The UK government plans to expand its auto-enrolment reforms to increase total pension contributions by £45 billion over 30 years, but there’s no confirmation when this will happen.
Key reforms include removing the lower earnings limit (£6,240 a year) for minimum contributions so that the first pound of any earnings will qualify for a matched employer contribution and tax relief.
The government is also considering lowering the minimum age that someone qualifies for auto-enrolment from 22 to 18.
“The proposal to ditch the lower earnings limit, currently set at £6,240, so the first pound of earnings counts for both a matched contribution and tax relief should help more people build bigger retirement pots over their careers,” said Tom Selby, head of retirement policy at AJ Bell.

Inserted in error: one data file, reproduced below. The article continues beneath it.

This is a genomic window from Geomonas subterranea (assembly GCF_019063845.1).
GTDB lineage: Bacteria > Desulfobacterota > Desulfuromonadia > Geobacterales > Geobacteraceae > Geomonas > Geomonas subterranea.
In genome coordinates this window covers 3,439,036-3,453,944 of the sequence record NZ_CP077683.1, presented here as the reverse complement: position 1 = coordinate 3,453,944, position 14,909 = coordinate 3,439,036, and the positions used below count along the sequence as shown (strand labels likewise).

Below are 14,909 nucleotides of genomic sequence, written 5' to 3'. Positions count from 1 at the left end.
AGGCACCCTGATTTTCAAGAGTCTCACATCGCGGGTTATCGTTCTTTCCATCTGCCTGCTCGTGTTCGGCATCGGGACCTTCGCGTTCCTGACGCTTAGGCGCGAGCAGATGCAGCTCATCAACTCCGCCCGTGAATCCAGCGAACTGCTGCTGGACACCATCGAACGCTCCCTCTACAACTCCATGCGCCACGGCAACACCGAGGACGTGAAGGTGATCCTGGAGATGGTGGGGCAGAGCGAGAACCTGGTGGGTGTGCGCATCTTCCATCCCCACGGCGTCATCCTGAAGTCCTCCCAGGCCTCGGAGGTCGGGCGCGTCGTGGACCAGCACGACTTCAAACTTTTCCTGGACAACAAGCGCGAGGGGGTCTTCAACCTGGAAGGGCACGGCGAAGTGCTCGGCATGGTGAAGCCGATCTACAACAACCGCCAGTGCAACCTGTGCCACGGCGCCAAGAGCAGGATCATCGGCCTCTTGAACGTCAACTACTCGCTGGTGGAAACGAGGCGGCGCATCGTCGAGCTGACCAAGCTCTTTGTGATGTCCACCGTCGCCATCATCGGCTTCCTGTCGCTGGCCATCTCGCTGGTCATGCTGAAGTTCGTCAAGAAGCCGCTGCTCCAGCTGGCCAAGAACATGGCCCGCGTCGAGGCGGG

“Similarly, lowering the age at which someone first qualifies for auto-enrolment from 22 to 18 will be a significant step in helping millions of young people benefit from the magic of compound growth.”
While Selby believes these reforms are good for savers, higher pension contributions could be the ‘straw that breaks the camel’s back’ while businesses may resist committing more cash to pensions due to cost pressures.
It’s also unlikely this will be the end of auto-enrolment reforms as there are concerns that people aren’t saving enough for retirement, while this scheme does not cover the self-employed and low earners.
“Whether the reforms are ultimately viewed as a success will depend largely on what happens next,” commented Selby.